Clean bill will keep mines from Yellowstone’s gateway | Guest Columns


We are Bozeman and southwest Montana businesspeople. At Wisetail, a 40-person software company based in Bozeman, our surrounding public lands help us attract top talent, as our employees work hard and play hard. Area fly shops like Sweetwater depend on an unspoiled Yellowstone River, as do shop employees and river guides. The quality of life here is what keeps all of our businesses thriving.

Protecting our businesses is important not just to our bottom lines, but to so many Montanans who’ve been coming to Yellowstone for more than 100 years. That’s why we’re asking Sen. Steve Daines and Rep. Greg Gianforte why they’ve been slow to take action to protect both our businesses and Yellowstone’s northern gateway from mining. Time is running out for us in Paradise Valley. The Canadian company that wants to drill behind Chico Hot Springs has announced they’ve raised the money to start work when the snow melts just a few short months from now. A large gold mine here could pollute the Yellowstone River. It will certainly bring hundreds of mining trucks rolling up and down the valley. And there’s the risk we know well in Montana – that these underfunded mining companies will declare bankruptcy and walk away from any mess they make, leaving taxpayers holding the bag. Again.

Time is short because we’re facing a looming deadline this winter. Thousands of Montanans across the political spectrum who agree that Yellowstone is more valuable than gold were elated when Sen. Jon Tester introduced the Yellowstone Gateway Protection Act in April, to ban new gold mining north of the park. This bill is the common-sense solution we’ve all asked for for two years. It has incredible bipartisan support across Montana, from local elected officials from both parties, to local businesses, to the fishing industry, to entrepreneurs and ordinary people of all political stripes. We need this bill to pass this year, so that mining companies can’t bulldoze a six-square-mile mine at Yellowstone’s gateway. We have just one month remaining for Congress to act. Passing this bill is within our grasp, if all our Montana delegation gets behind it.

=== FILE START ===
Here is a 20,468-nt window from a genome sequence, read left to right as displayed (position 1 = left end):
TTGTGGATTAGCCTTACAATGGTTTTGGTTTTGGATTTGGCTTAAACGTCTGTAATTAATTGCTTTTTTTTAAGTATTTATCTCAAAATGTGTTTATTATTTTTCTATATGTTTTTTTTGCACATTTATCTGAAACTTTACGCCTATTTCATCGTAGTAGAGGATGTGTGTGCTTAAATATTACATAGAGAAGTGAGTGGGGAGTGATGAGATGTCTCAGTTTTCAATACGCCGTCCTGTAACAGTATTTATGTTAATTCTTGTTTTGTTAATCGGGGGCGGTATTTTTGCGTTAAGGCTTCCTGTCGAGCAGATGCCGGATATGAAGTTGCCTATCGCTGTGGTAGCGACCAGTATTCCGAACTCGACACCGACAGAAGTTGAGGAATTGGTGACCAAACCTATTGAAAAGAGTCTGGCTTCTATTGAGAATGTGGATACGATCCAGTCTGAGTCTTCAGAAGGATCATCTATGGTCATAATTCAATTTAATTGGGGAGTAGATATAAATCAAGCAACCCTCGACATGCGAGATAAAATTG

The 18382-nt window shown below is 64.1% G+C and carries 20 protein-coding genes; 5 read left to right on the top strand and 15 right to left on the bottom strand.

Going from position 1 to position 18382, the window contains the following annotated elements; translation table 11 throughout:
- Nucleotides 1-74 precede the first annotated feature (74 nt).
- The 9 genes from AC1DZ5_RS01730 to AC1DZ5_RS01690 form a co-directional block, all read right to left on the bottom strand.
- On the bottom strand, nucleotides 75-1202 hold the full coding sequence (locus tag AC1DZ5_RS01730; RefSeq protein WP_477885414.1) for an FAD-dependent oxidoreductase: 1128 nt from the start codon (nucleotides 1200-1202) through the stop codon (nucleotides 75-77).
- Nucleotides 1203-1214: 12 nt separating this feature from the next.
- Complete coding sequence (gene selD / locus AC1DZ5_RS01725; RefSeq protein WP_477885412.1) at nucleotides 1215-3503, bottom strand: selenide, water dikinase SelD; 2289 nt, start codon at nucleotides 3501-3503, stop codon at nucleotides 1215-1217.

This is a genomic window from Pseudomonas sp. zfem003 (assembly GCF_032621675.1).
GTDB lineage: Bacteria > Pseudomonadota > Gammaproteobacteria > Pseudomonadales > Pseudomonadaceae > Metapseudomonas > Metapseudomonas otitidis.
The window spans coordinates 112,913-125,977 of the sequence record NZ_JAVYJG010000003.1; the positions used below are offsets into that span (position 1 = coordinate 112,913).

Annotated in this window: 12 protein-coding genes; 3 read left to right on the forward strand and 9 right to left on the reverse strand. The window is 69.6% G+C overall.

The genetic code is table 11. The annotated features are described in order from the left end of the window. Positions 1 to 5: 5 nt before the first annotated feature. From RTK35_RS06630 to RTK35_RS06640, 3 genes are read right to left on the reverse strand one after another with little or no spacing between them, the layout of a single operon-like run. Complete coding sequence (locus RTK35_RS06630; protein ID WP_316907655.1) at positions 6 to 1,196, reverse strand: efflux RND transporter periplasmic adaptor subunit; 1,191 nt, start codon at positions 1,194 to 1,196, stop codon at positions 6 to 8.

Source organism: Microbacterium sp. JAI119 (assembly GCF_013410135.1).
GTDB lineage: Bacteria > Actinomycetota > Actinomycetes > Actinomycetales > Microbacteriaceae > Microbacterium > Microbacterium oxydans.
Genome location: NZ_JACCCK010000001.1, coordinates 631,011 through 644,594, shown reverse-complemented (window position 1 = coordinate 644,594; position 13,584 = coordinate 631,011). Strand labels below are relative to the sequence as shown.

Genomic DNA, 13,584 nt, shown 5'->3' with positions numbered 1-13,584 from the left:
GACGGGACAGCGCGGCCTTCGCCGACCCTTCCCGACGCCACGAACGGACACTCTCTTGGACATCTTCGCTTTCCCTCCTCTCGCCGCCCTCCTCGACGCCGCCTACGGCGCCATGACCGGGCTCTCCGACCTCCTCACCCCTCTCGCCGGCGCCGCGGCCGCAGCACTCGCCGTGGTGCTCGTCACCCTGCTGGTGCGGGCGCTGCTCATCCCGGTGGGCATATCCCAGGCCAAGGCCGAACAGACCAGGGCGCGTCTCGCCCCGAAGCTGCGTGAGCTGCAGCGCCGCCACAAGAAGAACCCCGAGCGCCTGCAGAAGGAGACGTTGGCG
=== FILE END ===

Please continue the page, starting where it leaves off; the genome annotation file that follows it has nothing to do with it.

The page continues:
The time is now for Rep. Gianforte to introduce a clean, identical companion to the Gateway Protection Act in the House. It is also time for Sen. Steve Daines to go to his leadership in the Senate and tell them the Protection Act is a priority for the Montanans he represents. It’s time to turn words into action. Both members of Congress have said that they don’t support large-scale gold mines on Yellowstone’s doorstep, and now they must turn those words into action by supporting the legislation, and advancing this simple bill through Congress.

We want to be clear: We are not asking either of you to complicate this simple bill that protects both Yellowstone and the local economy that depends on the park. We’ve heard both Sen. Daines and Rep. Gianforte mention “sweeteners” like fast-tracking other mines, or tinkering with wilderness protections elsewhere in Montana. Neither of these are what your constituents are asking you to do. We urge both of you not to complicate protecting Yellowstone as you advance your issues, whatever they may be, in other parts of Montana. Rather, support and move the Yellowstone Gateway Protection Act through Congress on behalf of your constituents.

The ball is in your court. Please stand with hard-working, tax-paying Montana business owners and protect Montana jobs. Your constituents at home are watching your part in how events unfold.

Ali Knapp is the president, Wisetail in Bozeman; Dan Gigone is the owner of the Sweetwater Fly Shop in Livingston; Serena Rundberg, is the co-Proprietor of Inspired Madness (Nova Café, Feed Café, Lot G Café, Tart), in Bozeman; Bill Stoddart, is the founder and president of NorthFork Financial in Bozeman.

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